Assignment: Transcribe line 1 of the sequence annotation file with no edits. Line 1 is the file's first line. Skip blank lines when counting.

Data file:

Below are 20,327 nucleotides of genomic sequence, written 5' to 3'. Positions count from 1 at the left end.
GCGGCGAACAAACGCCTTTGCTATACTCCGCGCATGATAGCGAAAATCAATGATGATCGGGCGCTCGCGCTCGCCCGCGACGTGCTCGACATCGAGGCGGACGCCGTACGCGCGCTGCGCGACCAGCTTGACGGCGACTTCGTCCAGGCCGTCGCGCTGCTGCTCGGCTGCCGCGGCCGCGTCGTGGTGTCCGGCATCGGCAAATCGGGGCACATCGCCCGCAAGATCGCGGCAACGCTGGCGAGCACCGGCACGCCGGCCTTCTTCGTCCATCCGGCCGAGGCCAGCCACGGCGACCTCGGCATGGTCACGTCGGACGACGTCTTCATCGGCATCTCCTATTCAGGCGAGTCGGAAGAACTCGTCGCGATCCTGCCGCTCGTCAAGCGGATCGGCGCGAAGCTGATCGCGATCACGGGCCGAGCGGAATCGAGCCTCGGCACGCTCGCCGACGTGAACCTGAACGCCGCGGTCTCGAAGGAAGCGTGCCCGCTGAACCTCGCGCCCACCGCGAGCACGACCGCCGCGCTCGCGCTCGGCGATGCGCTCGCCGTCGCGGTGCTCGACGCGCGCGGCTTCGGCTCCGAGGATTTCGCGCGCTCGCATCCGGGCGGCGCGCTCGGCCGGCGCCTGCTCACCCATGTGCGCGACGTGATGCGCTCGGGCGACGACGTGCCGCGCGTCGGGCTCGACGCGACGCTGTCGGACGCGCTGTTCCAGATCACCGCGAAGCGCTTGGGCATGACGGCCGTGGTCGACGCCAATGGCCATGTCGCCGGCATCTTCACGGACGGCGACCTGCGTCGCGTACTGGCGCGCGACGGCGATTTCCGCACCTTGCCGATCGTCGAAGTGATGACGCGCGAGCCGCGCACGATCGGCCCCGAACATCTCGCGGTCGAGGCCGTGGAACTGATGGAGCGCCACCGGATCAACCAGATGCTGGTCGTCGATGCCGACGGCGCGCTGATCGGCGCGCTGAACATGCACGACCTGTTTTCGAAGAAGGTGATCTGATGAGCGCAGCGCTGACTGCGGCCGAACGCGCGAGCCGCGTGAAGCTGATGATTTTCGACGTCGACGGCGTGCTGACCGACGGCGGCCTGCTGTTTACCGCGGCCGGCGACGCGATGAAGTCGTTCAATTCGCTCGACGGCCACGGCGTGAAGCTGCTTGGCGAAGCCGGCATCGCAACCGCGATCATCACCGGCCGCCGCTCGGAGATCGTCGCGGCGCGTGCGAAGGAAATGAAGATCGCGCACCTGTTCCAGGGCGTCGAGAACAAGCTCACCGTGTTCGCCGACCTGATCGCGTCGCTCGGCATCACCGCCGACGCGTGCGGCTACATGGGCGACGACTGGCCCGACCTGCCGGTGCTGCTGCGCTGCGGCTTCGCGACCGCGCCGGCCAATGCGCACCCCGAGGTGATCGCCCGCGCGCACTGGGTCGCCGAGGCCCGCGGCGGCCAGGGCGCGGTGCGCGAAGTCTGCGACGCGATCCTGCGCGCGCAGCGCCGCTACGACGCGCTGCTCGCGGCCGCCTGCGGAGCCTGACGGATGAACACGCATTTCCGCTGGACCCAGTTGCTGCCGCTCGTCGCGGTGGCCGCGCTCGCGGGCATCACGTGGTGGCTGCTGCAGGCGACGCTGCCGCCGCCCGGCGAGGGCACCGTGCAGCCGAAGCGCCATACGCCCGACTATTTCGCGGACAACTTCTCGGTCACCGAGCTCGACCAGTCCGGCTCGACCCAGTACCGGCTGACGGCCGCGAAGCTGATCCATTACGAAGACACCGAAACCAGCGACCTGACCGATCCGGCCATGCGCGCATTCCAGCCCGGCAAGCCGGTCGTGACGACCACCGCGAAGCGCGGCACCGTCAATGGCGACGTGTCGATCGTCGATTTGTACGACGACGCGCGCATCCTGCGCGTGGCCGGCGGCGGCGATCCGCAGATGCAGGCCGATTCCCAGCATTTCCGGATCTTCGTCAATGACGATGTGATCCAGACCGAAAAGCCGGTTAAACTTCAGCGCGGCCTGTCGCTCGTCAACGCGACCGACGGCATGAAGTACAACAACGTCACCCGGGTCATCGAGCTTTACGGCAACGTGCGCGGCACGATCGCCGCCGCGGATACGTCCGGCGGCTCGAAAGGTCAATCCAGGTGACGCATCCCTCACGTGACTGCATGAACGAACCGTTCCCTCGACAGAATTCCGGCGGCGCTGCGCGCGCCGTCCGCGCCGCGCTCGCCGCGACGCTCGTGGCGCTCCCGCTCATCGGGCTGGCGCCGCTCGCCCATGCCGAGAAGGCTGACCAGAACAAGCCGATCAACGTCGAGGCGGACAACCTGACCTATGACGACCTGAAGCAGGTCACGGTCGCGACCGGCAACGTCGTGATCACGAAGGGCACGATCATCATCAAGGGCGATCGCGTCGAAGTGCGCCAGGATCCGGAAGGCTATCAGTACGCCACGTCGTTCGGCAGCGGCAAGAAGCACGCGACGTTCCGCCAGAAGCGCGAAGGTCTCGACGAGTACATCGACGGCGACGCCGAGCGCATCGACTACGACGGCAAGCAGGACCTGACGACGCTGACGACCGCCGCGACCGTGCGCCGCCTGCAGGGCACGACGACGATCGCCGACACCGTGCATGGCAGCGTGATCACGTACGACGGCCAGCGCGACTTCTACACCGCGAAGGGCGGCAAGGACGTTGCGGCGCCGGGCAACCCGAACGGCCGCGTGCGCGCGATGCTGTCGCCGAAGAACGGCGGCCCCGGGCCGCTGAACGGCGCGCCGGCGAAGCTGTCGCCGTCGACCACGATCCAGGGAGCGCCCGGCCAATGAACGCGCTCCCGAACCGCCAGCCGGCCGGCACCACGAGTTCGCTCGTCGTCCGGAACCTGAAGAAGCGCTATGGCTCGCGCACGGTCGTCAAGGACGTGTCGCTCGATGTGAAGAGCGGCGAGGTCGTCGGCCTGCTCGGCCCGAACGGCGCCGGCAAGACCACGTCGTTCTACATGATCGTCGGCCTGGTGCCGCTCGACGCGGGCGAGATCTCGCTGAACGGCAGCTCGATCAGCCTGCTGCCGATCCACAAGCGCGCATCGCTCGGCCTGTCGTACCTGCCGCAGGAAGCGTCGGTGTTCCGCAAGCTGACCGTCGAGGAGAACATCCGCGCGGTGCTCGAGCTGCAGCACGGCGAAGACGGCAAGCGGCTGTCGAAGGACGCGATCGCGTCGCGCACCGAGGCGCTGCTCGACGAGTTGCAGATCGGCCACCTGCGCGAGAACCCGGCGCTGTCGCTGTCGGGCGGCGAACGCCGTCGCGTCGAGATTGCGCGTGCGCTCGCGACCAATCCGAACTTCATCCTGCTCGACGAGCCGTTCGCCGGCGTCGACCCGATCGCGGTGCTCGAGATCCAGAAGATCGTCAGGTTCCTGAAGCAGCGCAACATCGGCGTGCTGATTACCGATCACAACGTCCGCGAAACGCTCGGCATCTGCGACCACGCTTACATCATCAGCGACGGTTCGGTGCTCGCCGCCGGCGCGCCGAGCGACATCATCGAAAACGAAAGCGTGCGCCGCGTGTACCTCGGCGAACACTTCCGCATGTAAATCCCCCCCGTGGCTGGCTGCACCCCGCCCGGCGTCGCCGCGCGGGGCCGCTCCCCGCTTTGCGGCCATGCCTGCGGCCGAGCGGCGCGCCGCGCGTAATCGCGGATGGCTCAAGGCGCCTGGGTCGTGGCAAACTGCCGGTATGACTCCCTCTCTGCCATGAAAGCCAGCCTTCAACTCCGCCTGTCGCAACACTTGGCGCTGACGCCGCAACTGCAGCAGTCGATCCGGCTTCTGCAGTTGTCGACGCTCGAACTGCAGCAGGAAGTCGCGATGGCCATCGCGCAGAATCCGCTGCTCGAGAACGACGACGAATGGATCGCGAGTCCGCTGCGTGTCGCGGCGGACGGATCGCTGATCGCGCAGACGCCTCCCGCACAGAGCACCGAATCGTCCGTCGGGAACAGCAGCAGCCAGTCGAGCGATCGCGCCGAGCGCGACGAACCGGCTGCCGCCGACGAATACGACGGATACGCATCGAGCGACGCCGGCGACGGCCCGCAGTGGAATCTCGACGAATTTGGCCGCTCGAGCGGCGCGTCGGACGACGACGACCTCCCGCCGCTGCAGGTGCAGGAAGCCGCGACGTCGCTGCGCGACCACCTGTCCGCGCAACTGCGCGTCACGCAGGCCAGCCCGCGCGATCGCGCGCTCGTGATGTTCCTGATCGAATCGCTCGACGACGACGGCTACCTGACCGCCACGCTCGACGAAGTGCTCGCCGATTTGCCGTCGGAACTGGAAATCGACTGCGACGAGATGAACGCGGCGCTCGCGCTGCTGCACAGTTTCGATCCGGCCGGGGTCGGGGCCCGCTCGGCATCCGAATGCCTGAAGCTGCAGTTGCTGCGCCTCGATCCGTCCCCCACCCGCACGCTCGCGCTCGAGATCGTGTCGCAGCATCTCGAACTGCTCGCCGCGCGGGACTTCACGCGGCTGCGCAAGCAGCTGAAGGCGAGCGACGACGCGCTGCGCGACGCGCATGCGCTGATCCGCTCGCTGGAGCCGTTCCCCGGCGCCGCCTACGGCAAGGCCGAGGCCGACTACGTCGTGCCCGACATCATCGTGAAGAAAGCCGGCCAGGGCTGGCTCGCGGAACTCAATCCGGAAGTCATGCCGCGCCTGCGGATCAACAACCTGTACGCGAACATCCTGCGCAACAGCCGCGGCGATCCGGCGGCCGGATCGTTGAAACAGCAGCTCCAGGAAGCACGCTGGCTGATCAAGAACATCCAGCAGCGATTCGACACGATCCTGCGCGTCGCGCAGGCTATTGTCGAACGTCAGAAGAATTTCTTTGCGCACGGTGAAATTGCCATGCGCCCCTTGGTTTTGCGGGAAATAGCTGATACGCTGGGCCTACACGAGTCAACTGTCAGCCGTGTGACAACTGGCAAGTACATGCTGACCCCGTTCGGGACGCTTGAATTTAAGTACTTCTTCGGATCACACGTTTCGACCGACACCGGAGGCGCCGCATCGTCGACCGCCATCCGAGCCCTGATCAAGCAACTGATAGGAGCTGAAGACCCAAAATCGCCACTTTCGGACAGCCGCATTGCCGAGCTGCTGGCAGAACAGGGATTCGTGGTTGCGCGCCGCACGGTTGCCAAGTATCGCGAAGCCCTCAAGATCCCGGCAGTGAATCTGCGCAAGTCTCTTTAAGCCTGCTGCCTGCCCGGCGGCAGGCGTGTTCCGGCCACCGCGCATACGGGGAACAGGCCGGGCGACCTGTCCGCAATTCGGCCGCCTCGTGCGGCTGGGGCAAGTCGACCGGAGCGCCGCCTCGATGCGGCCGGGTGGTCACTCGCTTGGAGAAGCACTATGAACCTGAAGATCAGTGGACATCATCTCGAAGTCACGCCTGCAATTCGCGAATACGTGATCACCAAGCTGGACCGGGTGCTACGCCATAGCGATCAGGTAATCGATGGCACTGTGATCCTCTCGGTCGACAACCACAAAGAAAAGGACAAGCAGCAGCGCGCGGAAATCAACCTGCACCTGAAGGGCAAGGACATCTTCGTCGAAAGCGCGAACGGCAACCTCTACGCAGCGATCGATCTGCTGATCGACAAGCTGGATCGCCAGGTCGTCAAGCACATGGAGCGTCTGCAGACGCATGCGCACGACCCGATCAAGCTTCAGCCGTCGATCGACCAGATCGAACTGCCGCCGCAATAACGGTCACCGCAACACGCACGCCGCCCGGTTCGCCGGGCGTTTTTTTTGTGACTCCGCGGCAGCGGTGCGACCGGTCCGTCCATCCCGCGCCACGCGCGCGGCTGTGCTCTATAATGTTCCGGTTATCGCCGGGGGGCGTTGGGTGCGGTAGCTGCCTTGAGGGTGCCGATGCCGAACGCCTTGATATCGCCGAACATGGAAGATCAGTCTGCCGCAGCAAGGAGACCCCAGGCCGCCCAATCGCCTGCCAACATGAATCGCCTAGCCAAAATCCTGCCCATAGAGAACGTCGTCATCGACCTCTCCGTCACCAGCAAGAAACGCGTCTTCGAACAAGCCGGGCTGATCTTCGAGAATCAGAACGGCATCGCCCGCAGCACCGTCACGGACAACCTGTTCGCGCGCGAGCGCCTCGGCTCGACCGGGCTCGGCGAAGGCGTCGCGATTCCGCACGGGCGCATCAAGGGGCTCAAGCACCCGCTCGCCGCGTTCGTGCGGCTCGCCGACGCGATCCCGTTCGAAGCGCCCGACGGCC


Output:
Below are 20,327 nucleotides of genomic sequence, written 5' to 3'. Positions count from 1 at the left end.